The following extract from his Profpectus is no improper fpecimen of his flyle and manner. Having allowed that the French were the first who aimed at a territorial revenue; that this alarmed the English, and produced the conteft which, after the wars in 1755 and 1762, ended in the enormous em pire established by us on the ruins of the Mogul, he proceeds:

This formidable Coloffus, from the bofom of Afia, threatens Europe, which, by a ftrange fafcination, feems to look on the vast mass with indifference. Is the reftlefs genius, which used to prefide over the balance of Europe, enchanted ?-or does it reckon the weight of Afia, in the hands of England, as of no confequence? What! the contefts for the poffeffion of a small province in Italy, Germany, or Flanders, have more than once raised a flame in Europe, which has trembled for its liberty, and cried out against the afpiring prince for his ambition to attain an univerfal monarchy and when England engroffes, one after another, the kingdoms of Afia, the nations of Europe, with a liftleffnefs unworthy of their dignity, leave their common rival to run his race, without an obftacle, when their ruin is the prize that it feeks, and which it is almost ready to feize. Shall an age, diftinguished by revolutions fo important, pafs away without our perceiving thofe events, which will render it an object of attention to the eyes of posterity?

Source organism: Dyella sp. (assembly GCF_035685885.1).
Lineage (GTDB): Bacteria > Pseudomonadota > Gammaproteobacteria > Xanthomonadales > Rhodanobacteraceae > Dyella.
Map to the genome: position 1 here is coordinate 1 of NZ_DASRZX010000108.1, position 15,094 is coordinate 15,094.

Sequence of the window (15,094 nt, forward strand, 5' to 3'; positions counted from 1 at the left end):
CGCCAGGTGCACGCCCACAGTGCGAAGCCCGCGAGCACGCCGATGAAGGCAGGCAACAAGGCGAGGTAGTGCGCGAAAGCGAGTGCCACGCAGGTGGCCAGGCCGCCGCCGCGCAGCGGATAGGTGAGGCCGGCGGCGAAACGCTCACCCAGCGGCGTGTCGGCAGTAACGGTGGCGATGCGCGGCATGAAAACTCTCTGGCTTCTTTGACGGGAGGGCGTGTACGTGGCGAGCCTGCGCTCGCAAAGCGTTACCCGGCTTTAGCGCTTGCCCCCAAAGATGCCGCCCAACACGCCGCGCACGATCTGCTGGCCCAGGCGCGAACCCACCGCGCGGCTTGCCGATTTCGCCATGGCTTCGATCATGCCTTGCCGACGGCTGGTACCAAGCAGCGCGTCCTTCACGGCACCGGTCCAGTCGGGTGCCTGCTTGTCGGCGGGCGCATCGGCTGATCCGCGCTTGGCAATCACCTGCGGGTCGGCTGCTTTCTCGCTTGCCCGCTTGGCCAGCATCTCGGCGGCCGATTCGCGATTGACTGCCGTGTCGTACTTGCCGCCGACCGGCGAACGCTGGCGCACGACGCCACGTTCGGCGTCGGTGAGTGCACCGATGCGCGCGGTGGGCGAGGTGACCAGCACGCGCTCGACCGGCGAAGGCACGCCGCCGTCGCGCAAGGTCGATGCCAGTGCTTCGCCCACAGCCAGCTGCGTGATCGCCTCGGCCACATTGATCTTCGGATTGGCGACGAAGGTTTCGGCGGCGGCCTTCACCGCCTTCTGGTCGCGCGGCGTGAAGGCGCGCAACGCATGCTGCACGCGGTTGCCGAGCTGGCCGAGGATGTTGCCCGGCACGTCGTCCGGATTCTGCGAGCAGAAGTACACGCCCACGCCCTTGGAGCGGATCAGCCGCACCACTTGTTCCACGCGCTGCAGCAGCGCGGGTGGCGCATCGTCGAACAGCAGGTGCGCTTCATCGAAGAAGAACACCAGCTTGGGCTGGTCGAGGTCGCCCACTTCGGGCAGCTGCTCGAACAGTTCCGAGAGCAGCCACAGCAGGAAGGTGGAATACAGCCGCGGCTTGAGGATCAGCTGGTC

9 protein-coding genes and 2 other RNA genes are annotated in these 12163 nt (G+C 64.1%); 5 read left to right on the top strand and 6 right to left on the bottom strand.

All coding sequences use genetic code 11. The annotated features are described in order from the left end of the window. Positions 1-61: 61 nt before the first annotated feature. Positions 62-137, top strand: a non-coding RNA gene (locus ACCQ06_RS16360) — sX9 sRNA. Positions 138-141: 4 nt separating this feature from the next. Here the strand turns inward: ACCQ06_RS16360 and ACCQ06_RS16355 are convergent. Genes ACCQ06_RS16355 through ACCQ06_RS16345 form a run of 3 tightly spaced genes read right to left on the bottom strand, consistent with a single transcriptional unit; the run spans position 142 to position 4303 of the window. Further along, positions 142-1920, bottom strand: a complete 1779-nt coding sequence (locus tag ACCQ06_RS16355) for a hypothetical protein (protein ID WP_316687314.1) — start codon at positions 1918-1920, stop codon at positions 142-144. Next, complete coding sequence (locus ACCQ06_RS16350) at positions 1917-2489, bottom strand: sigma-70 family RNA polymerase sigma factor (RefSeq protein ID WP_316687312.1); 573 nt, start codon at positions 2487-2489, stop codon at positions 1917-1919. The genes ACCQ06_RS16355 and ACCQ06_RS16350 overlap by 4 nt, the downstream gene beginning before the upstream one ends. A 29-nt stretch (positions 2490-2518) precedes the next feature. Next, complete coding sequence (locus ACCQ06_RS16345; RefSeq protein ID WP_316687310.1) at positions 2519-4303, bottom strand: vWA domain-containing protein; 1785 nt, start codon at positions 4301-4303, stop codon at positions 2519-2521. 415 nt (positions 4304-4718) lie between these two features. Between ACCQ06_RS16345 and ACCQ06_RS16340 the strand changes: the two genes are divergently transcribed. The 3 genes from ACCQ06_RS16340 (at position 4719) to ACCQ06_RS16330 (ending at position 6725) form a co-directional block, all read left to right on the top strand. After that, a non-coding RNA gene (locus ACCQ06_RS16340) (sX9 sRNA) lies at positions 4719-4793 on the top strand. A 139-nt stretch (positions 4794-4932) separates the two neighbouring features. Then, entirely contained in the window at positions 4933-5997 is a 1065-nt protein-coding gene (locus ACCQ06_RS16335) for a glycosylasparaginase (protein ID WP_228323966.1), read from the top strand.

Let us roufe, for it is time, and guard against the furprizes which England prepares, under the veil which the Spreads, with anxious concern, over ufurpations already com pleted, and others yet in agitation. It is this deceitful veil which I mean to tear in pieces. After having employed twen ty-eight years in Afia, obferving and oppofing the designs of VOL. LXI. Jan, 1786. F the

the English, I bring to Europe the information which I have acquired, and I hope to open its eyes to danger by a work intended to raife its difguft against the infatiable greediness of England. When America efcaped from her, fhe threw herself on Afia, and, if fhe had not been oppofed by France, would have obtained Indoftan, from which, however, I know the would have been completely expelled, if the war had continued two or three years more. Be it far from me to rekindle its flames! But if the love of peace, always fo defirable for the interefts of humanity, oppofes the application of violent remedies, which in the political conftitution, as well as the human, are fometimes alone capable of fuddenly restoring the equilibrium, let us at least employ thofe fecrets of art, which, acting more gently, and not lefs certainly, can by winding channels reftore the vigour of the conftitution without any inconvenient fhock: in a word, without troubling the repofe of Europe, let us profit by the divifions of Afia, which, judicioufly directed by our intrigues, will be fufficient to deftroy, in this part of the world, the conftruction of thofe chains, which the English are there forging for Europe.'

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We shall make no comments on the declaration which we have transcribed; it is a proof of the good intentions of fome of our neighbours. They ought to be made public, in order to be guarded againft; but, before this time, the effects have fufficiently explained the views and defigns of thofe appointed to conduct the machinations.




The Policy of the Tax upon Retailers confidered: or, a Plea in Favour of the Manufacturers. Svo. Is. 6d. Wilkie.